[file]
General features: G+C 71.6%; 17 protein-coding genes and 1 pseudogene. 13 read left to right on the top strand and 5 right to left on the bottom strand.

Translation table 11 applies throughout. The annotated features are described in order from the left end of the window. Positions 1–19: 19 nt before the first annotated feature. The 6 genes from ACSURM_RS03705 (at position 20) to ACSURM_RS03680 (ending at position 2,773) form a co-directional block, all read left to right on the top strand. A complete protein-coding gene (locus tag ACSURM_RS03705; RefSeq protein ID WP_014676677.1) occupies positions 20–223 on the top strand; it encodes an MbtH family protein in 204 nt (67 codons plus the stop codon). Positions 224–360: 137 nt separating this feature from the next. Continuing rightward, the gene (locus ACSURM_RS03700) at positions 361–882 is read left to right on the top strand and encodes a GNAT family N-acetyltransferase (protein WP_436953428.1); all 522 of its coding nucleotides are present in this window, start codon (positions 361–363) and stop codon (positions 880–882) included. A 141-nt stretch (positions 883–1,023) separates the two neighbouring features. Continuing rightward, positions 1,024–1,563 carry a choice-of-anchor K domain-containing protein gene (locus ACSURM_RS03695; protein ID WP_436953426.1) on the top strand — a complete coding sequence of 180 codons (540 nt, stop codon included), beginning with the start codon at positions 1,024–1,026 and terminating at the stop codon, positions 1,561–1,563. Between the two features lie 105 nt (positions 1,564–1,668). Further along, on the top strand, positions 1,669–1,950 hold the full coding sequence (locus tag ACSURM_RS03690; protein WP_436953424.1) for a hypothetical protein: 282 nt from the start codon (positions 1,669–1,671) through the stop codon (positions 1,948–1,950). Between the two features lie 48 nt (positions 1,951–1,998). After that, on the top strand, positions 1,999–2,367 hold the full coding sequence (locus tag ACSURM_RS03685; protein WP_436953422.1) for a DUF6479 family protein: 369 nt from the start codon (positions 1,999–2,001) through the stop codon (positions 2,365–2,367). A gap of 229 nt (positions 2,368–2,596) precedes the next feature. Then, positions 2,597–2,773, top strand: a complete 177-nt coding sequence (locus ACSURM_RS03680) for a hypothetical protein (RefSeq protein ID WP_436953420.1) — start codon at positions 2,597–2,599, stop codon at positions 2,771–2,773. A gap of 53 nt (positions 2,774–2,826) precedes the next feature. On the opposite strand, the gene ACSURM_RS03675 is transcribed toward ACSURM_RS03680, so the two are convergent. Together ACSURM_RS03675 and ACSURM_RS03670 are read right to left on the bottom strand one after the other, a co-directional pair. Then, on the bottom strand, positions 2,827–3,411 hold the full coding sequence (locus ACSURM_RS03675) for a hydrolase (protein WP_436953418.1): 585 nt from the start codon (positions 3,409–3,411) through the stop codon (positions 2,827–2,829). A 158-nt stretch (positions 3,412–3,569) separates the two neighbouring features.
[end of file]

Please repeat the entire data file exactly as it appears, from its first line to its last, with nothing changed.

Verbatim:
General features: G+C 71.6%; 17 protein-coding genes and 1 pseudogene. 13 read left to right on the top strand and 5 right to left on the bottom strand.

Translation table 11 applies throughout. The annotated features are described in order from the left end of the window. Positions 1–19: 19 nt before the first annotated feature. The 6 genes from ACSURM_RS03705 (at position 20) to ACSURM_RS03680 (ending at position 2,773) form a co-directional block, all read left to right on the top strand. A complete protein-coding gene (locus tag ACSURM_RS03705; RefSeq protein ID WP_014676677.1) occupies positions 20–223 on the top strand; it encodes an MbtH family protein in 204 nt (67 codons plus the stop codon). Positions 224–360: 137 nt separating this feature from the next. Continuing rightward, the gene (locus ACSURM_RS03700) at positions 361–882 is read left to right on the top strand and encodes a GNAT family N-acetyltransferase (protein WP_436953428.1); all 522 of its coding nucleotides are present in this window, start codon (positions 361–363) and stop codon (positions 880–882) included. A 141-nt stretch (positions 883–1,023) separates the two neighbouring features. Continuing rightward, positions 1,024–1,563 carry a choice-of-anchor K domain-containing protein gene (locus ACSURM_RS03695; protein ID WP_436953426.1) on the top strand — a complete coding sequence of 180 codons (540 nt, stop codon included), beginning with the start codon at positions 1,024–1,026 and terminating at the stop codon, positions 1,561–1,563. Between the two features lie 105 nt (positions 1,564–1,668). Further along, on the top strand, positions 1,669–1,950 hold the full coding sequence (locus tag ACSURM_RS03690; protein WP_436953424.1) for a hypothetical protein: 282 nt from the start codon (positions 1,669–1,671) through the stop codon (positions 1,948–1,950). Between the two features lie 48 nt (positions 1,951–1,998). After that, on the top strand, positions 1,999–2,367 hold the full coding sequence (locus tag ACSURM_RS03685; protein WP_436953422.1) for a DUF6479 family protein: 369 nt from the start codon (positions 1,999–2,001) through the stop codon (positions 2,365–2,367). A gap of 229 nt (positions 2,368–2,596) precedes the next feature. Then, positions 2,597–2,773, top strand: a complete 177-nt coding sequence (locus ACSURM_RS03680) for a hypothetical protein (RefSeq protein ID WP_436953420.1) — start codon at positions 2,597–2,599, stop codon at positions 2,771–2,773. A gap of 53 nt (positions 2,774–2,826) precedes the next feature. On the opposite strand, the gene ACSURM_RS03675 is transcribed toward ACSURM_RS03680, so the two are convergent. Together ACSURM_RS03675 and ACSURM_RS03670 are read right to left on the bottom strand one after the other, a co-directional pair. Then, on the bottom strand, positions 2,827–3,411 hold the full coding sequence (locus ACSURM_RS03675) for a hydrolase (protein WP_436953418.1): 585 nt from the start codon (positions 3,409–3,411) through the stop codon (positions 2,827–2,829). A 158-nt stretch (positions 3,412–3,569) separates the two neighbouring features.